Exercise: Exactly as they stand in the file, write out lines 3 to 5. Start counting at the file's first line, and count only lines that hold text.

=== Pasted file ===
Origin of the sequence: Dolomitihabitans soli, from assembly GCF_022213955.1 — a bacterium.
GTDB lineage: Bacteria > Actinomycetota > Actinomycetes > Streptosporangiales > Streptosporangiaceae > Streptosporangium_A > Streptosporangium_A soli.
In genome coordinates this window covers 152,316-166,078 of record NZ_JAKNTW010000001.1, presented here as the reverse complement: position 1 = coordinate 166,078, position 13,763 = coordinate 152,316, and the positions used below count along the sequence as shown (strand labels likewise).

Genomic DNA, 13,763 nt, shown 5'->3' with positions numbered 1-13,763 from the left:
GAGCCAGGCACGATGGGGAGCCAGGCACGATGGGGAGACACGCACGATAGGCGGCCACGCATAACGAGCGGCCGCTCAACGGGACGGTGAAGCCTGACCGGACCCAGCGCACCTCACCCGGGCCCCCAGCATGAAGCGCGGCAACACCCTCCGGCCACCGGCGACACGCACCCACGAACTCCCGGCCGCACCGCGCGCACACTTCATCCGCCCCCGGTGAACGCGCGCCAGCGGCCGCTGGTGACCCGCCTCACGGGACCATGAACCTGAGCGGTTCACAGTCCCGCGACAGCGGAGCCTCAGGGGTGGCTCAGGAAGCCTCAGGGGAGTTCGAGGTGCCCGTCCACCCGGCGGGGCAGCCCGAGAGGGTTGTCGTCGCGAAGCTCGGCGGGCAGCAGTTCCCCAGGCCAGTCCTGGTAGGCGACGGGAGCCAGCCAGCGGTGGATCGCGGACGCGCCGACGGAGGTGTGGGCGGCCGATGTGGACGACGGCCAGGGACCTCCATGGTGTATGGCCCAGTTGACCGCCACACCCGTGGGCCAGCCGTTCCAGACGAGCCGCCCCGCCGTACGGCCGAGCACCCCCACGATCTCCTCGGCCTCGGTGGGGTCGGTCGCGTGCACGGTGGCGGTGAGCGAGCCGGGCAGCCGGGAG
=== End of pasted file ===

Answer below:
In genome coordinates this window covers 152,316-166,078 of record NZ_JAKNTW010000001.1, presented here as the reverse complement: position 1 = coordinate 166,078, position 13,763 = coordinate 152,316, and the positions used below count along the sequence as shown (strand labels likewise).

Genomic DNA, 13,763 nt, shown 5'->3' with positions numbered 1-13,763 from the left:
GAGCCAGGCACGATGGGGAGCCAGGCACGATGGGGAGACACGCACGATAGGCGGCCACGCATAACGAGCGGCCGCTCAACGGGACGGTGAAGCCTGACCGGACCCAGCGCACCTCACCCGGGCCCCCAGCATGAAGCGCGGCAACACCCTCCGGCCACCGGCGACACGCACCCACGAACTCCCGGCCGCACCGCGCGCACACTTCATCCGCCCCCGGTGAACGCGCGCCAGCGGCCGCTGGTGACCCGCCTCACGGGACCATGAACCTGAGCGGTTCACAGTCCCGCGACAGCGGAGCCTCAGGGGTGGCTCAGGAAGCCTCAGGGGAGTTCGAGGTGCCCGTCCACCCGGCGGGGCAGCCCGAGAGGGTTGTCGTCGCGAAGCTCGGCGGGCAGCAGTTCCCCAGGCCAGTCCTGGTAGGCGACGGGAGCCAGCCAGCGGTGGATCGCGGACGCGCCGACGGAGGTGTGGGCGGCCGATGTGGACGACGGCCAGGGACCTCCATGGTGTATGGCCCAGTTGACCGCCACACCCGTGGGCCAGCCGTTCCAGACGAGCCGCCCCGCCGTACGGCCGAGCACCCCCACGATCTCCTCGGCCTCGGTGGGGTCGGTCGCGTGCACGGTGGCGGTGAGCGAGCCGGGCAGCCGGGAG